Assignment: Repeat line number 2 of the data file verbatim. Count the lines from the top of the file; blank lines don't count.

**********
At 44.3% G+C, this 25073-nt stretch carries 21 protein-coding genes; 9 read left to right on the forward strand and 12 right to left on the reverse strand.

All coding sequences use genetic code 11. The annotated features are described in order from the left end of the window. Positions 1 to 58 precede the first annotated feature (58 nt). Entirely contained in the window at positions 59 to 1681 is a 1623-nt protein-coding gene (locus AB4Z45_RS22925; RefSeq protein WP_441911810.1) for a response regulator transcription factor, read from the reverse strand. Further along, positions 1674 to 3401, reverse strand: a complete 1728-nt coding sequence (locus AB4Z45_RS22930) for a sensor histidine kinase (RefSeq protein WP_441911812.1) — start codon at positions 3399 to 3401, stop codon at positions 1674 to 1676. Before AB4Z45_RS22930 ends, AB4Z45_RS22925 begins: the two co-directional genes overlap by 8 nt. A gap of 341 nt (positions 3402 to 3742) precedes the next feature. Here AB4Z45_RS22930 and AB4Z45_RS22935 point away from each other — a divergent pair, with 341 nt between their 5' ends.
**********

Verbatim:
All coding sequences use genetic code 11. The annotated features are described in order from the left end of the window. Positions 1 to 58 precede the first annotated feature (58 nt). Entirely contained in the window at positions 59 to 1681 is a 1623-nt protein-coding gene (locus AB4Z45_RS22925; RefSeq protein WP_441911810.1) for a response regulator transcription factor, read from the reverse strand. Further along, positions 1674 to 3401, reverse strand: a complete 1728-nt coding sequence (locus AB4Z45_RS22930) for a sensor histidine kinase (RefSeq protein WP_441911812.1) — start codon at positions 3399 to 3401, stop codon at positions 1674 to 1676. Before AB4Z45_RS22930 ends, AB4Z45_RS22925 begins: the two co-directional genes overlap by 8 nt. A gap of 341 nt (positions 3402 to 3742) precedes the next feature. Here AB4Z45_RS22930 and AB4Z45_RS22935 point away from each other — a divergent pair, with 341 nt between their 5' ends.